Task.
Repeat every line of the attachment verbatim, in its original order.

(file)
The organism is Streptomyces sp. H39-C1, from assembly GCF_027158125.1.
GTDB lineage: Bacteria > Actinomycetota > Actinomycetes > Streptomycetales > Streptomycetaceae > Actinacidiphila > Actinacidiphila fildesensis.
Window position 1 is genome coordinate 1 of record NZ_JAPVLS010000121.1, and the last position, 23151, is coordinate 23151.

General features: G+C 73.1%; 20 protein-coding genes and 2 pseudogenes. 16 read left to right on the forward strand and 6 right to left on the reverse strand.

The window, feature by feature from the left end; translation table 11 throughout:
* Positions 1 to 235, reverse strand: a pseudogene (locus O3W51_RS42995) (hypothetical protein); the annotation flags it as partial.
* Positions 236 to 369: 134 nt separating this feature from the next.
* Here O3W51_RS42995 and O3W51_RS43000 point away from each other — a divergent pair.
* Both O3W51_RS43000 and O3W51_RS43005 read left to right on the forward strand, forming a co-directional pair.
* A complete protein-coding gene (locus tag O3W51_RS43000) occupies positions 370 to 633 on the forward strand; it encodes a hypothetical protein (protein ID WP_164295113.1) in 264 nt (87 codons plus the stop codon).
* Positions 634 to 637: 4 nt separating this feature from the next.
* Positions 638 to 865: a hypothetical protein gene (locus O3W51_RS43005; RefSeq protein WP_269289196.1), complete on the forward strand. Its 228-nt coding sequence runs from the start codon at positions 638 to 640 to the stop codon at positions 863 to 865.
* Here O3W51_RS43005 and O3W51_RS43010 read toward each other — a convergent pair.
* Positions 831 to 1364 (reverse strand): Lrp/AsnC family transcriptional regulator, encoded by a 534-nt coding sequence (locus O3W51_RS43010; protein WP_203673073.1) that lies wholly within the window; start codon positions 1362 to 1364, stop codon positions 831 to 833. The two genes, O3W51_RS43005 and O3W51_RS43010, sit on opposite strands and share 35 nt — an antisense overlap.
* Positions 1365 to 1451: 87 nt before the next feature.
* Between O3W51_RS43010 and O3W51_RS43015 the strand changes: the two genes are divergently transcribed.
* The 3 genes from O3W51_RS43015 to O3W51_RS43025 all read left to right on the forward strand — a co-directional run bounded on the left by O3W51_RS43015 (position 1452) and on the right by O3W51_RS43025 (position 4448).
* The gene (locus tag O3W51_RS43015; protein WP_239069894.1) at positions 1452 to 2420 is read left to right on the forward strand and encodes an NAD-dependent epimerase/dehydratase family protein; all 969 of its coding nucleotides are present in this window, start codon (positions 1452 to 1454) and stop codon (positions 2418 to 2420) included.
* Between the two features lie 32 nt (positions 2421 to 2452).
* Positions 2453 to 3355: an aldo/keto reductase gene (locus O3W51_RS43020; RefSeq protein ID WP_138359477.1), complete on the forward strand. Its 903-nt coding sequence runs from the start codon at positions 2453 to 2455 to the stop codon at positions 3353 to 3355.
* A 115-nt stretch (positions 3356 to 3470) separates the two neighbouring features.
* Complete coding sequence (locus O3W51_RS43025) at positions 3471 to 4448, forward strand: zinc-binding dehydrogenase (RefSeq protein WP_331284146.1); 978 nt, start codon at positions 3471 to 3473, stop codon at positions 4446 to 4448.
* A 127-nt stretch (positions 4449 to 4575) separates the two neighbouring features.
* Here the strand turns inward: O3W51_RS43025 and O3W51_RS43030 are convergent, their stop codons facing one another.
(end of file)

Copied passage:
The organism is Streptomyces sp. H39-C1, from assembly GCF_027158125.1.
GTDB lineage: Bacteria > Actinomycetota > Actinomycetes > Streptomycetales > Streptomycetaceae > Actinacidiphila > Actinacidiphila fildesensis.
Window position 1 is genome coordinate 1 of record NZ_JAPVLS010000121.1, and the last position, 23151, is coordinate 23151.

General features: G+C 73.1%; 20 protein-coding genes and 2 pseudogenes. 16 read left to right on the forward strand and 6 right to left on the reverse strand.

The window, feature by feature from the left end; translation table 11 throughout:
* Positions 1 to 235, reverse strand: a pseudogene (locus O3W51_RS42995) (hypothetical protein); the annotation flags it as partial.
* Positions 236 to 369: 134 nt separating this feature from the next.
* Here O3W51_RS42995 and O3W51_RS43000 point away from each other — a divergent pair.
* Both O3W51_RS43000 and O3W51_RS43005 read left to right on the forward strand, forming a co-directional pair.
* A complete protein-coding gene (locus tag O3W51_RS43000) occupies positions 370 to 633 on the forward strand; it encodes a hypothetical protein (protein ID WP_164295113.1) in 264 nt (87 codons plus the stop codon).
* Positions 634 to 637: 4 nt separating this feature from the next.
* Positions 638 to 865: a hypothetical protein gene (locus O3W51_RS43005; RefSeq protein WP_269289196.1), complete on the forward strand. Its 228-nt coding sequence runs from the start codon at positions 638 to 640 to the stop codon at positions 863 to 865.
* Here O3W51_RS43005 and O3W51_RS43010 read toward each other — a convergent pair.
* Positions 831 to 1364 (reverse strand): Lrp/AsnC family transcriptional regulator, encoded by a 534-nt coding sequence (locus O3W51_RS43010; protein WP_203673073.1) that lies wholly within the window; start codon positions 1362 to 1364, stop codon positions 831 to 833. The two genes, O3W51_RS43005 and O3W51_RS43010, sit on opposite strands and share 35 nt — an antisense overlap.
* Positions 1365 to 1451: 87 nt before the next feature.
* Between O3W51_RS43010 and O3W51_RS43015 the strand changes: the two genes are divergently transcribed.
* The 3 genes from O3W51_RS43015 to O3W51_RS43025 all read left to right on the forward strand — a co-directional run bounded on the left by O3W51_RS43015 (position 1452) and on the right by O3W51_RS43025 (position 4448).
* The gene (locus tag O3W51_RS43015; protein WP_239069894.1) at positions 1452 to 2420 is read left to right on the forward strand and encodes an NAD-dependent epimerase/dehydratase family protein; all 969 of its coding nucleotides are present in this window, start codon (positions 1452 to 1454) and stop codon (positions 2418 to 2420) included.
* Between the two features lie 32 nt (positions 2421 to 2452).
* Positions 2453 to 3355: an aldo/keto reductase gene (locus O3W51_RS43020; RefSeq protein ID WP_138359477.1), complete on the forward strand. Its 903-nt coding sequence runs from the start codon at positions 2453 to 2455 to the stop codon at positions 3353 to 3355.
* A 115-nt stretch (positions 3356 to 3470) separates the two neighbouring features.
* Complete coding sequence (locus O3W51_RS43025) at positions 3471 to 4448, forward strand: zinc-binding dehydrogenase (RefSeq protein WP_331284146.1); 978 nt, start codon at positions 3471 to 3473, stop codon at positions 4446 to 4448.
* A 127-nt stretch (positions 4449 to 4575) separates the two neighbouring features.
* Here the strand turns inward: O3W51_RS43025 and O3W51_RS43030 are convergent, their stop codons facing one another.